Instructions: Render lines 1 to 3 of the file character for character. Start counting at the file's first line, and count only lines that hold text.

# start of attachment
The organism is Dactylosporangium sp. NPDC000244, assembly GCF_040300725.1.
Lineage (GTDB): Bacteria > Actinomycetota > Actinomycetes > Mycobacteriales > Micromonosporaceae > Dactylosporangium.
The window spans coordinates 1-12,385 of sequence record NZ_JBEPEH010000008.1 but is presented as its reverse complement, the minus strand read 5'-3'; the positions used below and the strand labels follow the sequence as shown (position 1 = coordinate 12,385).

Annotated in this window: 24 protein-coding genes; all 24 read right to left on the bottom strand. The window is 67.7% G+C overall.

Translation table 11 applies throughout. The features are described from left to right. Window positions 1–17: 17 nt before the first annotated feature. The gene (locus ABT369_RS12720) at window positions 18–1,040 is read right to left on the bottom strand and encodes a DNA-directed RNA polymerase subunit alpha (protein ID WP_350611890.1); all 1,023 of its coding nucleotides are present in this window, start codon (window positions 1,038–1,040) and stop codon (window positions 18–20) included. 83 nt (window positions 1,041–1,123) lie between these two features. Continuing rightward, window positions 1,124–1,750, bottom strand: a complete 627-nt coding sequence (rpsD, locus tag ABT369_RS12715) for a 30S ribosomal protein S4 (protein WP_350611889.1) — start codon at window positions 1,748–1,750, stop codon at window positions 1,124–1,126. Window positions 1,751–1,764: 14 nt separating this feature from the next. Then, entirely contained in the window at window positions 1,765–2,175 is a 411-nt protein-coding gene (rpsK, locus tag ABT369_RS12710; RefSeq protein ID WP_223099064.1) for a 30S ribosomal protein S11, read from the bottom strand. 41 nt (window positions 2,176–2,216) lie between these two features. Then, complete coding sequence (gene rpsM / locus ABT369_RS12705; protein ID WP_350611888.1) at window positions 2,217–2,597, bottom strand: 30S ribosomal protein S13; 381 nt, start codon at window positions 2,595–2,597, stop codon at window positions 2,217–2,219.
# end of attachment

The organism is Dactylosporangium sp. NPDC000244, assembly GCF_040300725.1.
Lineage (GTDB): Bacteria > Actinomycetota > Actinomycetes > Mycobacteriales > Micromonosporaceae > Dactylosporangium.
The window spans coordinates 1-12,385 of sequence record NZ_JBEPEH010000008.1 but is presented as its reverse complement, the minus strand read 5'-3'; the positions used below and the strand labels follow the sequence as shown (position 1 = coordinate 12,385).